If you're looking for a multi-bagger, there's a few things to keep an eye out for. Firstly, we'd want to identify a growing return on capital employed (ROCE) and then alongside that, an ever-increasing base of capital employed. Ultimately, this demonstrates that it's a business that is reinvesting profits at increasing rates of return. With that in mind, we've noticed some promising trends at National Industrialization (TADAWUL:2060) so let's look a bit deeper.
What Is Return On Capital Employed (ROCE)?
For those who don't know, ROCE is a measure of a company's yearly pre-tax profit (its return), relative to the capital employed in the business. Analysts use this formula to calculate it for National Industrialization:
Return on Capital Employed = Earnings Before Interest and Tax (EBIT) ÷ (Total Assets - Current Liabilities)
0.03 = ر.س599m ÷ (ر.س26b - ر.س5.3b) (Based on the trailing twelve months to June 2022).
Thus, National Industrialization has an ROCE of 3.0%. Ultimately, that's a low return and it under-performs the Chemicals industry average of 9.4%.
In the above chart we have measured National Industrialization's prior ROCE against its prior performance, but the future is arguably more important. If you'd like to see what analysts are forecasting going forward, you should check out our free report for National Industrialization.
What The Trend Of ROCE Can Tell Us
It's great to see that National Industrialization has started to generate some pre-tax earnings from prior investments. The company was generating losses five years ago, but now it's turned around, earning 3.0% which is no doubt a relief for some early shareholders. In regards to capital employed, National Industrialization is using 27% less capital than it was five years ago, which on the surface, can indicate that the business has become more efficient at generating these returns. This could potentially mean that the company is selling some of its assets.
Our Take On National Industrialization's ROCE
In a nutshell, we're pleased to see that National Industrialization has been able to generate higher returns from less capital. Given the stock has declined 11% in the last five years, this could be a good investment if the valuation and other metrics are also appealing. That being the case, research into the company's current valuation metrics and future prospects seems fitting.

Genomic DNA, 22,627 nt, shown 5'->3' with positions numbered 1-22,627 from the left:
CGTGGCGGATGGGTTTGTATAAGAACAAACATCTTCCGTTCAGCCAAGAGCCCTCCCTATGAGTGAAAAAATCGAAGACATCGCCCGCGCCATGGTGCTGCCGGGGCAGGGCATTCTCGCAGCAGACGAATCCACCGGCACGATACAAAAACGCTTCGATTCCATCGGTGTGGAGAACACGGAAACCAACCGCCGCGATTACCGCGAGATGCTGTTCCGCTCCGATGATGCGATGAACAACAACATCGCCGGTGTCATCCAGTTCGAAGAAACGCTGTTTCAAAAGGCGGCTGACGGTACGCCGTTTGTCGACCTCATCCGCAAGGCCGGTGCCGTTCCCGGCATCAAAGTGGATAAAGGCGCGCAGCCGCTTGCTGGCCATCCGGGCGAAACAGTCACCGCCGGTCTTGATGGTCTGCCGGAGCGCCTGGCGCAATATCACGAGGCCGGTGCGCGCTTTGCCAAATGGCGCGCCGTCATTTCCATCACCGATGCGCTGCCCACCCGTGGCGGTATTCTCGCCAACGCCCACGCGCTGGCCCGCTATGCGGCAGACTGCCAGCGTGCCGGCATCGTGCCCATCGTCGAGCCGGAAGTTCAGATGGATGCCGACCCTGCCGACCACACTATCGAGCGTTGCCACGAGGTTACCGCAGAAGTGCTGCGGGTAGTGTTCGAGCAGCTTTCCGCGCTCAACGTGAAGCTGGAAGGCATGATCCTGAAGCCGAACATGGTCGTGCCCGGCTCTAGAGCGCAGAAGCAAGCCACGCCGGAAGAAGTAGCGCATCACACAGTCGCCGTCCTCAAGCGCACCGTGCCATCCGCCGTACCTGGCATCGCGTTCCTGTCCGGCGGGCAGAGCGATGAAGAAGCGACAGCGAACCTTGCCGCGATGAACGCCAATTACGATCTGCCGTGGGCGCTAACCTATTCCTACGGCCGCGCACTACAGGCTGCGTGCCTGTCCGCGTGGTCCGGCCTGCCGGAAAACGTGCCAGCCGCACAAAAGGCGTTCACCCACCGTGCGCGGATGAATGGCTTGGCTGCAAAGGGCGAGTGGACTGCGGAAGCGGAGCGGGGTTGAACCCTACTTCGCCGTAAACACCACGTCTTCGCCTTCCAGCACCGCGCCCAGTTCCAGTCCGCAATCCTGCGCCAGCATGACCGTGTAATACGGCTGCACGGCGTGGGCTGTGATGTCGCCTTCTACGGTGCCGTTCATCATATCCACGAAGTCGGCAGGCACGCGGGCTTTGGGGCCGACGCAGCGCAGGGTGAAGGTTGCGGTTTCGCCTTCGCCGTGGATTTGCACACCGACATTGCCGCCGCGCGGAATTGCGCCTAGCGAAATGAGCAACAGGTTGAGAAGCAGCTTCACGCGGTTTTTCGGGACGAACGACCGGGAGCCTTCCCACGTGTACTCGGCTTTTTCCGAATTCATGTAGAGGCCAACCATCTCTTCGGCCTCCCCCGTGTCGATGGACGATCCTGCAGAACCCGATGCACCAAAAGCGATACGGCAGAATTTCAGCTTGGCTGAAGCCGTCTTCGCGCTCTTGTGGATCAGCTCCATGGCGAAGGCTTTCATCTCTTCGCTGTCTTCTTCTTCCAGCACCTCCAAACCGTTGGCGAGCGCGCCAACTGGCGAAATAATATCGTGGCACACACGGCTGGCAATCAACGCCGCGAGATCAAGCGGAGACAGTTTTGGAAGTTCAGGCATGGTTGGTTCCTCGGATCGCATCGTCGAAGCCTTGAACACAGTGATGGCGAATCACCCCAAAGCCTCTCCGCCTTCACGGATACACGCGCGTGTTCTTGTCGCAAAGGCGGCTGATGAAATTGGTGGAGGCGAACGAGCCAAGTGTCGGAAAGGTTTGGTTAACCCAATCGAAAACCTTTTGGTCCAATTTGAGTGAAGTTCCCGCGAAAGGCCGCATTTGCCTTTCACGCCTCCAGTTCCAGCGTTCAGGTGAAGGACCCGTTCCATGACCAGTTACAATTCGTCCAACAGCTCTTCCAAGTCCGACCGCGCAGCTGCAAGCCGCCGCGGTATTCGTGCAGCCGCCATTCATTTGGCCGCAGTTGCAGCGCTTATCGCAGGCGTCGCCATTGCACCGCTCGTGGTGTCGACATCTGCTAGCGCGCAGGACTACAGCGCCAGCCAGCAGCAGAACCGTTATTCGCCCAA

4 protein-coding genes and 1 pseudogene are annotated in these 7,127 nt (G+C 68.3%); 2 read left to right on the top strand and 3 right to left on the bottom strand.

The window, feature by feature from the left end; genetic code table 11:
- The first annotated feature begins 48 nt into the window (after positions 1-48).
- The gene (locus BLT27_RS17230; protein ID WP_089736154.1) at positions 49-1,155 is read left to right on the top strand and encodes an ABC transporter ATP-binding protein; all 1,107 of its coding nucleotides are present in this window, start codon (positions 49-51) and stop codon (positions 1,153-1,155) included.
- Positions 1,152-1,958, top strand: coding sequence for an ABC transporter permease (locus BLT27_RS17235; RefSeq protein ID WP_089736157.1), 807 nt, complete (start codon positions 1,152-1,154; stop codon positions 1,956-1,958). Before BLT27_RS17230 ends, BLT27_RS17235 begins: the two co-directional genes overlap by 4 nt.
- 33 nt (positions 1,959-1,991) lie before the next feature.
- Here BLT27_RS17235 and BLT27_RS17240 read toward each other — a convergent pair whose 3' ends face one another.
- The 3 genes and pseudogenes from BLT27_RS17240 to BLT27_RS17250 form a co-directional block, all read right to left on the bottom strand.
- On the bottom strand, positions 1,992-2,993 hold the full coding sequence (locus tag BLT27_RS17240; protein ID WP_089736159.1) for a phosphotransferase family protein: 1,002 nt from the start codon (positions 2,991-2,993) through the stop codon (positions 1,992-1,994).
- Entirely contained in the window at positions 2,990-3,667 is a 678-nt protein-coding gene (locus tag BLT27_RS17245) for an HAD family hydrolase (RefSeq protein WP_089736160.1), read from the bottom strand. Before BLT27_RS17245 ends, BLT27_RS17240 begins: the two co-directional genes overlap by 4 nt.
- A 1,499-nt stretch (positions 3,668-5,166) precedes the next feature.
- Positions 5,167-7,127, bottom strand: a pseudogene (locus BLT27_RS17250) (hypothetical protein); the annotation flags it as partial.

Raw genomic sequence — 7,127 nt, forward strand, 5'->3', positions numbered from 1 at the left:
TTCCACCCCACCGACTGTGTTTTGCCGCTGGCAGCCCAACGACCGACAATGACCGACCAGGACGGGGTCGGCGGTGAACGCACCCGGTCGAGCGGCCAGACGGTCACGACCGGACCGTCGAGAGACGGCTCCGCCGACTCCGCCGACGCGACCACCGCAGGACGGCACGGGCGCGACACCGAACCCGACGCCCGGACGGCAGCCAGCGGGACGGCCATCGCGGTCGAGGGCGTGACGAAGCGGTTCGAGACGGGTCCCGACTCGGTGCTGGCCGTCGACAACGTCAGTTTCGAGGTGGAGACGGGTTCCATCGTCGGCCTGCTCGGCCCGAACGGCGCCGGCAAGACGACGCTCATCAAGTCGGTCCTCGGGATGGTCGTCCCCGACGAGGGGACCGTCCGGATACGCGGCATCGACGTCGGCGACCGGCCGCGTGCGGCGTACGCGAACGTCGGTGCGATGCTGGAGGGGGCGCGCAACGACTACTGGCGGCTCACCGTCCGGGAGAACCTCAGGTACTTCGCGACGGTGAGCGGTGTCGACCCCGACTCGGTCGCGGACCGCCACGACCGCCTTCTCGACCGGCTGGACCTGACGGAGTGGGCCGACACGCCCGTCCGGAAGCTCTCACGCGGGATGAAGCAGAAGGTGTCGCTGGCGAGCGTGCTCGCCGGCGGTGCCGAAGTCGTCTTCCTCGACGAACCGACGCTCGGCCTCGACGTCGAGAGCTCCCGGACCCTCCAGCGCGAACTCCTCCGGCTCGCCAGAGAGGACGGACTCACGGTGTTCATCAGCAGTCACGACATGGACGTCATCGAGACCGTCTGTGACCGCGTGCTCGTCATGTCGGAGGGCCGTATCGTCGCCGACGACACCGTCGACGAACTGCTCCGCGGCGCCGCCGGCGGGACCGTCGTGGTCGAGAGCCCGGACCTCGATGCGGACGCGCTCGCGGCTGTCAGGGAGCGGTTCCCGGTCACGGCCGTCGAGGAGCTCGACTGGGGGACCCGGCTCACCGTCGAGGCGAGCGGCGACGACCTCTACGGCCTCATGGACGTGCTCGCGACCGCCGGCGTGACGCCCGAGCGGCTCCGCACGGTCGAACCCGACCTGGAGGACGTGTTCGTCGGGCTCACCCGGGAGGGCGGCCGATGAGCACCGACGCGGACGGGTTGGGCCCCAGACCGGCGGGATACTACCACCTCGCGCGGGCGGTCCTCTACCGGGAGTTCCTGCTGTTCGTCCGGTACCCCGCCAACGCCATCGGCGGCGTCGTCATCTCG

If you'd like to know about the risks facing National Industrialization, we've discovered 1 warning sign that you should be aware of.
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This article by Simply Wall St is general in nature. We provide commentary based on historical data and analyst forecasts only using an unbiased methodology and our articles are not intended to be financial advice. It does not constitute a recommendation to buy or sell any stock, and does not take account of your objectives, or your financial situation. We aim to bring you long-term focused analysis driven by fundamental data. Note that our analysis may not factor in the latest price-sensitive company announcements or qualitative material. Simply Wall St has no position in any stocks mentioned.
National Industrialization Company operates in the petrochemicals, chemicals, plastics, engineering, and metals sectors worldwide.
The Snowflake is a visual investment summary with the score of each axis being calculated by 6 checks in 5 areas.
|Analysis Area||Score (0-6)|
Read more about these checks in the individual report sections or in our analysis model.
Undervalued with adequate balance sheet.